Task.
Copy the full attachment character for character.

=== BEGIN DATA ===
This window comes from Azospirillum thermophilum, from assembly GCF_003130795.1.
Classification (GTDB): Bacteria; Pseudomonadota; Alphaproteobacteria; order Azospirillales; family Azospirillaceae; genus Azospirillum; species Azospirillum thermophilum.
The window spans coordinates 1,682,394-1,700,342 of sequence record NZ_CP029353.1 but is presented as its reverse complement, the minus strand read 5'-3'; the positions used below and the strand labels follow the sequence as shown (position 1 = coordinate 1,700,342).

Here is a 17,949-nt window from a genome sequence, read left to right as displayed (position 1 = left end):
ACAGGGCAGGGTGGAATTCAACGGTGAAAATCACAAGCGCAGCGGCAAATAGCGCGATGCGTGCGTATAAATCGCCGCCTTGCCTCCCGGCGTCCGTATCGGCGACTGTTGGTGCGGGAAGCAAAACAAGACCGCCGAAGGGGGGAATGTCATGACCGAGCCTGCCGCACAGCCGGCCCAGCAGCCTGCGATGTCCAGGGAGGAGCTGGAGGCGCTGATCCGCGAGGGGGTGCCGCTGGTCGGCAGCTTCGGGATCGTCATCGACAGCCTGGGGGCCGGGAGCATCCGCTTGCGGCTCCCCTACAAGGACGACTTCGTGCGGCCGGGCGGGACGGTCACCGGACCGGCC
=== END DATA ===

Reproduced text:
This window comes from Azospirillum thermophilum, from assembly GCF_003130795.1.
Classification (GTDB): Bacteria; Pseudomonadota; Alphaproteobacteria; order Azospirillales; family Azospirillaceae; genus Azospirillum; species Azospirillum thermophilum.
The window spans coordinates 1,682,394-1,700,342 of sequence record NZ_CP029353.1 but is presented as its reverse complement, the minus strand read 5'-3'; the positions used below and the strand labels follow the sequence as shown (position 1 = coordinate 1,700,342).

Here is a 17,949-nt window from a genome sequence, read left to right as displayed (position 1 = left end):
ACAGGGCAGGGTGGAATTCAACGGTGAAAATCACAAGCGCAGCGGCAAATAGCGCGATGCGTGCGTATAAATCGCCGCCTTGCCTCCCGGCGTCCGTATCGGCGACTGTTGGTGCGGGAAGCAAAACAAGACCGCCGAAGGGGGGAATGTCATGACCGAGCCTGCCGCACAGCCGGCCCAGCAGCCTGCGATGTCCAGGGAGGAGCTGGAGGCGCTGATCCGCGAGGGGGTGCCGCTGGTCGGCAGCTTCGGGATCGTCATCGACAGCCTGGGGGCCGGGAGCATCCGCTTGCGGCTCCCCTACAAGGACGACTTCGTGCGGCCGGGCGGGACGGTCACCGGACCGGCC